Viewpoint: ‘Superfood’—a lucrative marketing term with no scientific basis

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Walking through the grocery aisle, there is an overwhelming number of new superfoods to choose from. Hemp hearts are full of alpha linolenic acid, an anti-inflammatory that can reduce heart disease and cholesterol. You can run for miles fueled only on chia seeds, which are also rich in antioxidants, fiber, iron, and calcium. Acai and goji berries are high in amino acids, antioxidants, and vitamins C, A, B1, B2, and E, all of which damage free radicals, boost your energy and support overall immunity. So I dutifully include all of these to my morning oatmeal and I feel energetic and ready to tackle the day!

But, with all this effort, I still don’t really know what a superfood is…

“Superfood” is not defined

The actual term, “superfood”, is not a term regulated by the FDA. While these foods are thought to be exceptionally dense in nutrition, they do not actually have their own food group. They are called ‘super’ because they contain superior nutritional benefits for the amount of calories they contain. Basically, more bang for your buck, but there is more to the story as it relates to its terminology.

The American Heart Association defines superfoods as “nutritious foods that, when added to an already balanced diet, can bring health benefits.” They reference Beans and Legumes, Berries, Dark Leafy Greens, Nuts and Seeds, Oats, Pumpkin, Salmon, Skinless Poultry, and Yogurt. Sounds a lot like the makings of the Mediterranean or MIND diet to me.

aha superfoods x

One thing the AHA states right off the bat, even before addressing specific foods, is that superfoods alone will not make you healthier.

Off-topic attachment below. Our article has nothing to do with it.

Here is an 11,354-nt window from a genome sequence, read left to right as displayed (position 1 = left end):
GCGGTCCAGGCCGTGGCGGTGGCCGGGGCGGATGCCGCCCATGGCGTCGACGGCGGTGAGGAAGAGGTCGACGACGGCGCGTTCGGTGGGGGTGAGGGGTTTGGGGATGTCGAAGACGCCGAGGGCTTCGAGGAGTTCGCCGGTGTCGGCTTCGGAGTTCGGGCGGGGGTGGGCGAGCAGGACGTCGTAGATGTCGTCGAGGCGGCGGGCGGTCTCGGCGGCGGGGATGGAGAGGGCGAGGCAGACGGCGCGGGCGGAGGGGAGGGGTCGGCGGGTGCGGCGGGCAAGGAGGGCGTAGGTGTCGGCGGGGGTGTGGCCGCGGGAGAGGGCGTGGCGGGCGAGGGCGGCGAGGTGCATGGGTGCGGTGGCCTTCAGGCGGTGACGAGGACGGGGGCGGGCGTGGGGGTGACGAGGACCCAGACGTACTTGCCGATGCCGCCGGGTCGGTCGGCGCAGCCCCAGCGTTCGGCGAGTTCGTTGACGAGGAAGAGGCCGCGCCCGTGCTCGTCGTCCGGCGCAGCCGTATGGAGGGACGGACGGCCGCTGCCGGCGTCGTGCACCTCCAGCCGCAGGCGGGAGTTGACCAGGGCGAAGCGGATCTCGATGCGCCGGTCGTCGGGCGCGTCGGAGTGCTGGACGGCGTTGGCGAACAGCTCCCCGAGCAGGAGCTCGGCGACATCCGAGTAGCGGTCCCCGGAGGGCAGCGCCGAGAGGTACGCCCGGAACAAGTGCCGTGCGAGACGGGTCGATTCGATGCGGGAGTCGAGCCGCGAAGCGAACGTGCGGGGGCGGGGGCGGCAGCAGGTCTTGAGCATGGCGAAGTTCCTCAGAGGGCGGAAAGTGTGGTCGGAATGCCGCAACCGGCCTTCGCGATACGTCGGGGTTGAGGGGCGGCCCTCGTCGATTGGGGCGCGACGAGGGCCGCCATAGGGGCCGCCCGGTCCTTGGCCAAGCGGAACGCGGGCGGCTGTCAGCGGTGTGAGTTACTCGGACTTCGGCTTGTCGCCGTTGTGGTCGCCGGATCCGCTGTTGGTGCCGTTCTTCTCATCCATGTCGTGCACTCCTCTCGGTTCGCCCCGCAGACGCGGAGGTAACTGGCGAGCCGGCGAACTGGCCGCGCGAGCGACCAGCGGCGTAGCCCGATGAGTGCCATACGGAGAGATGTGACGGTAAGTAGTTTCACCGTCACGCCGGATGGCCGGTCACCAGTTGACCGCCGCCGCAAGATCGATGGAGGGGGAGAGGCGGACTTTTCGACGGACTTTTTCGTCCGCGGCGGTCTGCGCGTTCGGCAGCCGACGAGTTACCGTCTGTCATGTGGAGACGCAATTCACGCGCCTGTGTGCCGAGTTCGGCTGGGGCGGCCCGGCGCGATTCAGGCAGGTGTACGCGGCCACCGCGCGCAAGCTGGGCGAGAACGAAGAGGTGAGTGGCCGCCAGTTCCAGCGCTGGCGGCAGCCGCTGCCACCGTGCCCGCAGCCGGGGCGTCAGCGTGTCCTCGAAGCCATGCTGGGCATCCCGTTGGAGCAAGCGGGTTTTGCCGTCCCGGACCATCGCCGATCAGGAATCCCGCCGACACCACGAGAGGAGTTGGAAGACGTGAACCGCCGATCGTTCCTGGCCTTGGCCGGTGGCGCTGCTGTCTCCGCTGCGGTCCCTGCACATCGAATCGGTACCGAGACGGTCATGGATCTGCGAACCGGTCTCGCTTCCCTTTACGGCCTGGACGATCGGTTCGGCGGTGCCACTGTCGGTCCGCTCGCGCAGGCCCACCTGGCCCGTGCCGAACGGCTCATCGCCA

Superfoods alone will not make you healthier? I thought that was the point of a Superfoods – they could do it all!

Unfortunately, no. So don’t throw out your groceries and stock the fridge only with hemp hearts, beans, and berries.

While they won’t turn you into a superhero, so-called superfoods are packed with nutrients with protective and combatant properties. What has become evident is that the foods labeled as superfoods are the ones that have ‘more’ nutrition. For instance, 2 tablespoons of hemp hearts have a bit more protein than an egg. Blueberries and blackberries have more antioxidants than pineapples and may help ward off cancer. Salmon has more omega-3 healthy fats and can help prevent heart disease. And, yes, dark leafy greens are healthier than iceberg lettuce. But that’s not all that’s happening here.

“Superfood” as a lucrative marketing term

The term “superfood” is an attractive word, no doubt an eye-catching phrase in your google search.

Ultimately, these super-terminologies really just mean super-sales. Marketing companies have taken note and capitalized on the viral effects of such catchphrases. According to a Nielsen survey, consumers are willing to pay more for foods perceived as healthy, and health claims on labels seem to help. Unsurprisingly, foods that already carry a “healthy” perception and carry certain beneficial claims on labels have shown the greatest sales.

The incentive to market superfoods as such has not been missed by the food industry. They know the term has no concrete meaning, but they know it will boost sales. According to Mintel‘s research, there was a 36% increase in the number of foods and beverages that were marketed with the “superfood”, “super-grain” or “superfruit” label since 2015. The U.S. was the leader in these product launches.

consumer questions

Beneath the comforting concept lies a disappointing reality of industry bias